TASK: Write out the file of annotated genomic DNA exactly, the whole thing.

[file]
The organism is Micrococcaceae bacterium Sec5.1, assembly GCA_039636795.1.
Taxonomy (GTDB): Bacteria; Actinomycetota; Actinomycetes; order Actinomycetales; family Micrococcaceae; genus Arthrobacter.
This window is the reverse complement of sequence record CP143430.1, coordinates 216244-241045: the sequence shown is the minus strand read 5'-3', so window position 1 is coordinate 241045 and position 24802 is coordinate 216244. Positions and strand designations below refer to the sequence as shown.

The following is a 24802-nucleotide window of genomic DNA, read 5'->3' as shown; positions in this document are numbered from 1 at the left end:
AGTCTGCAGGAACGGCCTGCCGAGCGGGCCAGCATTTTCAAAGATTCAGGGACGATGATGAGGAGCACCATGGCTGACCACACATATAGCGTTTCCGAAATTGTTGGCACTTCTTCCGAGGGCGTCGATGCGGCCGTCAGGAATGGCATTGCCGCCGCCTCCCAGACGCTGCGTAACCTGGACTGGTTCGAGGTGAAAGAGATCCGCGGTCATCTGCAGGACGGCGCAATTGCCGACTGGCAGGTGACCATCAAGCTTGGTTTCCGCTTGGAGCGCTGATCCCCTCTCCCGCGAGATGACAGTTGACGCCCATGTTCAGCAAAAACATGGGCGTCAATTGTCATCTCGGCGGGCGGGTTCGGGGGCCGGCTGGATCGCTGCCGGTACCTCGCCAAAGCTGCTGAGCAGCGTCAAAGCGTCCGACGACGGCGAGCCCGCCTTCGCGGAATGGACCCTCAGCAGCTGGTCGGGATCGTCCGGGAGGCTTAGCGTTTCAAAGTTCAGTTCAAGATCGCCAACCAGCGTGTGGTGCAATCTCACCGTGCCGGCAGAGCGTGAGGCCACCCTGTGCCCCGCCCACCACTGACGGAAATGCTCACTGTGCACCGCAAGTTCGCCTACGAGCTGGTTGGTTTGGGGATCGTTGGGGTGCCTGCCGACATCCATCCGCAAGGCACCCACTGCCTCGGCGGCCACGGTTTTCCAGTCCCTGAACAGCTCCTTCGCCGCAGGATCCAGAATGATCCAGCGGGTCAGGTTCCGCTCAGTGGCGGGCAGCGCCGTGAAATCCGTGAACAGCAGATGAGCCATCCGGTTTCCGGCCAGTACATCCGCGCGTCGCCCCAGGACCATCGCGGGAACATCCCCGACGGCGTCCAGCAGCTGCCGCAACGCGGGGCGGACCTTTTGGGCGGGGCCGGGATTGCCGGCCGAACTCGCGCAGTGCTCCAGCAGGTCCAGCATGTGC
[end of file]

The organism is Micrococcaceae bacterium Sec5.1, assembly GCA_039636795.1.
Taxonomy (GTDB): Bacteria; Actinomycetota; Actinomycetes; order Actinomycetales; family Micrococcaceae; genus Arthrobacter.
This window is the reverse complement of sequence record CP143430.1, coordinates 216244-241045: the sequence shown is the minus strand read 5'-3', so window position 1 is coordinate 241045 and position 24802 is coordinate 216244. Positions and strand designations below refer to the sequence as shown.

The following is a 24802-nucleotide window of genomic DNA, read 5'->3' as shown; positions in this document are numbered from 1 at the left end:
AGTCTGCAGGAACGGCCTGCCGAGCGGGCCAGCATTTTCAAAGATTCAGGGACGATGATGAGGAGCACCATGGCTGACCACACATATAGCGTTTCCGAAATTGTTGGCACTTCTTCCGAGGGCGTCGATGCGGCCGTCAGGAATGGCATTGCCGCCGCCTCCCAGACGCTGCGTAACCTGGACTGGTTCGAGGTGAAAGAGATCCGCGGTCATCTGCAGGACGGCGCAATTGCCGACTGGCAGGTGACCATCAAGCTTGGTTTCCGCTTGGAGCGCTGATCCCCTCTCCCGCGAGATGACAGTTGACGCCCATGTTCAGCAAAAACATGGGCGTCAATTGTCATCTCGGCGGGCGGGTTCGGGGGCCGGCTGGATCGCTGCCGGTACCTCGCCAAAGCTGCTGAGCAGCGTCAAAGCGTCCGACGACGGCGAGCCCGCCTTCGCGGAATGGACCCTCAGCAGCTGGTCGGGATCGTCCGGGAGGCTTAGCGTTTCAAAGTTCAGTTCAAGATCGCCAACCAGCGTGTGGTGCAATCTCACCGTGCCGGCAGAGCGTGAGGCCACCCTGTGCCCCGCCCACCACTGACGGAAATGCTCACTGTGCACCGCAAGTTCGCCTACGAGCTGGTTGGTTTGGGGATCGTTGGGGTGCCTGCCGACATCCATCCGCAAGGCACCCACTGCCTCGGCGGCCACGGTTTTCCAGTCCCTGAACAGCTCCTTCGCCGCAGGATCCAGAATGATCCAGCGGGTCAGGTTCCGCTCAGTGGCGGGCAGCGCCGTGAAATCCGTGAACAGCAGATGAGCCATCCGGTTTCCGGCCAGTACATCCGCGCGTCGCCCCAGGACCATCGCGGGAACATCCCCGACGGCGTCCAGCAGCTGCCGCAACGCGGGGCGGACCTTTTGGGCGGGGCCGGGATTGCCGGCCGAACTCGCGCAGTGCTCCAGCAGGTCCAGCATGTGC